“The bond our whole team has is part of what makes us successful,” Gordon said. “Because there’s no questioning of each other. A marriage works when two people understand that’s what it is going to be and work at it. As long as you’re focused on how we’re getting forward, great things happen.”

It’s hard to avoid comparisons with the situation Logano left at Gibbs, where he stepped into the No. 20 ride vacated by future Hall of Famer Tony Stewart. An impressionable teenager with no experience, he hardly had a chance to thrive – though he refuses to point fingers.

“Everything that happened over there was my fault because I didn’t do things the right way, but I learned from it, and I wouldn’t trade it for anything now,” Logano said. “I’m not the same person I was at 18 years old. I’m still Joey and a lot of things are similar, but the way I approach a meeting, I have so much confidence.

“Today if you put me back in (a Gibbs car) but knowing what I know now, it’d go completely different and so much better. But I was 18 years old, what did I know? I had no clue.”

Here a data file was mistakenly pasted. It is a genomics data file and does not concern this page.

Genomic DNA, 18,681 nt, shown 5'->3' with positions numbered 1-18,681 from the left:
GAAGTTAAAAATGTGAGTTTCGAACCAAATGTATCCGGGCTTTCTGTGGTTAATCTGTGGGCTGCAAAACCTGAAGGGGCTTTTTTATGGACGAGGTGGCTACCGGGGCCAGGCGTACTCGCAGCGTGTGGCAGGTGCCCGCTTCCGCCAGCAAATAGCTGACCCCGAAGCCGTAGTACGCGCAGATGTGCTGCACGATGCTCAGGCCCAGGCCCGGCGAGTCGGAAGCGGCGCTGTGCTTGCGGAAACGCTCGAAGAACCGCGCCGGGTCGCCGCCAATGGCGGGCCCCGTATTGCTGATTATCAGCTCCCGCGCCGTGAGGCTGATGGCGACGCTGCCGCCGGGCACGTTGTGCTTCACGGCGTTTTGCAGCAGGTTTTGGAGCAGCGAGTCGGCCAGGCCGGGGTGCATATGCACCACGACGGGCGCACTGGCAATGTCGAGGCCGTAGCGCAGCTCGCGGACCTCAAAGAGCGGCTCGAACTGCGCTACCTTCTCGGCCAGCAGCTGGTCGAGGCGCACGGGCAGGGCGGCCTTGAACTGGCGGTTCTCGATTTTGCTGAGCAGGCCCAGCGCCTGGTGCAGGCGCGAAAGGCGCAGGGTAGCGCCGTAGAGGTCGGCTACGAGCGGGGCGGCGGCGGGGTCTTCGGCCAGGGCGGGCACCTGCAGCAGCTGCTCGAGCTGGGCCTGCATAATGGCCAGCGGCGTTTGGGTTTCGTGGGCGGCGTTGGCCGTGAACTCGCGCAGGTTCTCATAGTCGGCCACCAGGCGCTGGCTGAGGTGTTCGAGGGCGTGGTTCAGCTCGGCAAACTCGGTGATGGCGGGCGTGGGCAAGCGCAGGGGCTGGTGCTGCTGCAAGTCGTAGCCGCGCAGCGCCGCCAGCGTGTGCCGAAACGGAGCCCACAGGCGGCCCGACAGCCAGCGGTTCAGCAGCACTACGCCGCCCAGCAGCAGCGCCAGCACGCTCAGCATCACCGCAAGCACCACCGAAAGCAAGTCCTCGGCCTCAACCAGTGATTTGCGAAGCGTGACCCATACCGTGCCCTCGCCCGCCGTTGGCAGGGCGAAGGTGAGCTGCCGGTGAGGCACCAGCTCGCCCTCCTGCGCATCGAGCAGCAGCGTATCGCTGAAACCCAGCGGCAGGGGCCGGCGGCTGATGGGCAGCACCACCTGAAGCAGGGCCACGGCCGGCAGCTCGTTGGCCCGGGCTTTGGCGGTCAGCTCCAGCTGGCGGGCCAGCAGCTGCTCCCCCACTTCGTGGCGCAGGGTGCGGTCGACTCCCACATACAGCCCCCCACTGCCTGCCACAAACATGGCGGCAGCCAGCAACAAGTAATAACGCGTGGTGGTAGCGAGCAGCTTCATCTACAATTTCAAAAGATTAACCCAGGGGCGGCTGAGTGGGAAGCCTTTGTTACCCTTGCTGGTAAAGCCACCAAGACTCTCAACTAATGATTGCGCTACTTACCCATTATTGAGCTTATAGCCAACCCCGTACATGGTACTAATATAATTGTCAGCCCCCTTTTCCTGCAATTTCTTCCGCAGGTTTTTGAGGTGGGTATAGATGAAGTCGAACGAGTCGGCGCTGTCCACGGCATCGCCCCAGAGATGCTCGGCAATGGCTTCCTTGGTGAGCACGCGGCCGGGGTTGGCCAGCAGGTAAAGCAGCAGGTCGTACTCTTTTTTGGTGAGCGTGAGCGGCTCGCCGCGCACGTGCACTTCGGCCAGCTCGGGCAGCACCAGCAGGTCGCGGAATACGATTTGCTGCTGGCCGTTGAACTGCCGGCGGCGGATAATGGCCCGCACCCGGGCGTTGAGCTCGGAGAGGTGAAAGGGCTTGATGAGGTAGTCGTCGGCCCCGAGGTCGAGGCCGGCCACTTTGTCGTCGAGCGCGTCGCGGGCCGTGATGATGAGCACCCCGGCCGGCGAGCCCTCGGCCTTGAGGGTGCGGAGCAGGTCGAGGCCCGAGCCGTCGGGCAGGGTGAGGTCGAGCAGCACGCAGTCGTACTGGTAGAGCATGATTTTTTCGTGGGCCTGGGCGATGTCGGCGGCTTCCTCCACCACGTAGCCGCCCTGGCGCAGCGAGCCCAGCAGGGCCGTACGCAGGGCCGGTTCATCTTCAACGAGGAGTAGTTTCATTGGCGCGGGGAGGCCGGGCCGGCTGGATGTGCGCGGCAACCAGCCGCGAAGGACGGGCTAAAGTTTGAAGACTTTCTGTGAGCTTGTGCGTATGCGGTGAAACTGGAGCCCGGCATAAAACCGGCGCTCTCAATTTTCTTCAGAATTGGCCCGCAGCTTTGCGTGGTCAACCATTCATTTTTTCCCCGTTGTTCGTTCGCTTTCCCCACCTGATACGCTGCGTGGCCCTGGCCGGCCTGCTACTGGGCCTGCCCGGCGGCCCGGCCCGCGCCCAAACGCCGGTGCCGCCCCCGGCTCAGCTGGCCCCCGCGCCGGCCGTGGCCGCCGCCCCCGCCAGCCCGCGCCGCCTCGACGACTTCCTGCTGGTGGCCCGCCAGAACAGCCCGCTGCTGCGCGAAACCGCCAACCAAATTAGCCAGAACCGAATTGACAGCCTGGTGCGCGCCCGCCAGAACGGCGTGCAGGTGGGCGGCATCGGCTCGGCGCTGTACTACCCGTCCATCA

Said Gordon: “That was Tony’s car. And Tony’s guys. And that group had been together. Tony leaves, they put Joey in and say ‘Well, this is how it works.’ I think that’s part of what Joey struggled with is you need to be able to put your identity on something and say, ‘That may work for him, but it’s not what works for me.’ ”

A driving force

Logano’s restlessness is more than just a nervous tic, according to Gordon, who believes it is the mark of someone who “can’t be restrained,” and it’s been reflected in the team excelling through the playoffs the past two years.

In the nine rounds of the NASCAR playoffs since 2014 that have featured advancement through wins, Logano has victories in five of them.

With NASCAR now awarding points twice during the course of the race before the checkered flag, Gordon believes his driver’s mentality will mesh well with the new format.